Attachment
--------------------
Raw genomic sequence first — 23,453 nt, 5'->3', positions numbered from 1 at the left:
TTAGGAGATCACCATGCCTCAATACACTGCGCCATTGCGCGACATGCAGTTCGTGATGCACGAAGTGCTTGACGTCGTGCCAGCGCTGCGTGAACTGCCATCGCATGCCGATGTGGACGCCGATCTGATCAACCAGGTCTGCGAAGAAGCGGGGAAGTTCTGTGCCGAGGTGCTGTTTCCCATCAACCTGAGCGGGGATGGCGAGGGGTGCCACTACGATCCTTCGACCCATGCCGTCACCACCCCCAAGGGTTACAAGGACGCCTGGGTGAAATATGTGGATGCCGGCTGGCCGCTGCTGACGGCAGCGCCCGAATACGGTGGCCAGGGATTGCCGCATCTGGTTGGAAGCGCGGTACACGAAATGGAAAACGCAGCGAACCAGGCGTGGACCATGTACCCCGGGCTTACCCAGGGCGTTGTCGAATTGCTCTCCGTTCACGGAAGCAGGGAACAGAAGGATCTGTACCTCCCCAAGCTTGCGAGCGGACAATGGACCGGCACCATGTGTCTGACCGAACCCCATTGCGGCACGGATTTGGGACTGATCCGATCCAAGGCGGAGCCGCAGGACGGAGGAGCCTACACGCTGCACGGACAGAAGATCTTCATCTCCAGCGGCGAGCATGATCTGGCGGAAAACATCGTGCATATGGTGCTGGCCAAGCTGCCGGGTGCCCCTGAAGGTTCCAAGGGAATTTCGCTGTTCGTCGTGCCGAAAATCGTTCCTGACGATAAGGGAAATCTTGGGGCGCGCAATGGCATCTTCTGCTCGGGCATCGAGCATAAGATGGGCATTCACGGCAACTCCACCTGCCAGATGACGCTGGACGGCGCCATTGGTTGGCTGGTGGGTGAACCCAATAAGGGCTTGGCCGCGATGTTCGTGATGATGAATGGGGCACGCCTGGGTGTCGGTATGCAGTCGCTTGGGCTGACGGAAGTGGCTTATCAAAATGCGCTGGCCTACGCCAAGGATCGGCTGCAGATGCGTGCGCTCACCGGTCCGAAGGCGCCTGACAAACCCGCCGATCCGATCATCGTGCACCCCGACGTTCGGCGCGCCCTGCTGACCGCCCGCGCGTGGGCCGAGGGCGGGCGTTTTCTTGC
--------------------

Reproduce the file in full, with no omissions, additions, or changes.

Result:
Raw genomic sequence first — 23,453 nt, 5'->3', positions numbered from 1 at the left:
TTAGGAGATCACCATGCCTCAATACACTGCGCCATTGCGCGACATGCAGTTCGTGATGCACGAAGTGCTTGACGTCGTGCCAGCGCTGCGTGAACTGCCATCGCATGCCGATGTGGACGCCGATCTGATCAACCAGGTCTGCGAAGAAGCGGGGAAGTTCTGTGCCGAGGTGCTGTTTCCCATCAACCTGAGCGGGGATGGCGAGGGGTGCCACTACGATCCTTCGACCCATGCCGTCACCACCCCCAAGGGTTACAAGGACGCCTGGGTGAAATATGTGGATGCCGGCTGGCCGCTGCTGACGGCAGCGCCCGAATACGGTGGCCAGGGATTGCCGCATCTGGTTGGAAGCGCGGTACACGAAATGGAAAACGCAGCGAACCAGGCGTGGACCATGTACCCCGGGCTTACCCAGGGCGTTGTCGAATTGCTCTCCGTTCACGGAAGCAGGGAACAGAAGGATCTGTACCTCCCCAAGCTTGCGAGCGGACAATGGACCGGCACCATGTGTCTGACCGAACCCCATTGCGGCACGGATTTGGGACTGATCCGATCCAAGGCGGAGCCGCAGGACGGAGGAGCCTACACGCTGCACGGACAGAAGATCTTCATCTCCAGCGGCGAGCATGATCTGGCGGAAAACATCGTGCATATGGTGCTGGCCAAGCTGCCGGGTGCCCCTGAAGGTTCCAAGGGAATTTCGCTGTTCGTCGTGCCGAAAATCGTTCCTGACGATAAGGGAAATCTTGGGGCGCGCAATGGCATCTTCTGCTCGGGCATCGAGCATAAGATGGGCATTCACGGCAACTCCACCTGCCAGATGACGCTGGACGGCGCCATTGGTTGGCTGGTGGGTGAACCCAATAAGGGCTTGGCCGCGATGTTCGTGATGATGAATGGGGCACGCCTGGGTGTCGGTATGCAGTCGCTTGGGCTGACGGAAGTGGCTTATCAAAATGCGCTGGCCTACGCCAAGGATCGGCTGCAGATGCGTGCGCTCACCGGTCCGAAGGCGCCTGACAAACCCGCCGATCCGATCATCGTGCACCCCGACGTTCGGCGCGCCCTGCTGACCGCCCGCGCGTGGGCCGAGGGCGGGCGTTTTCTTGC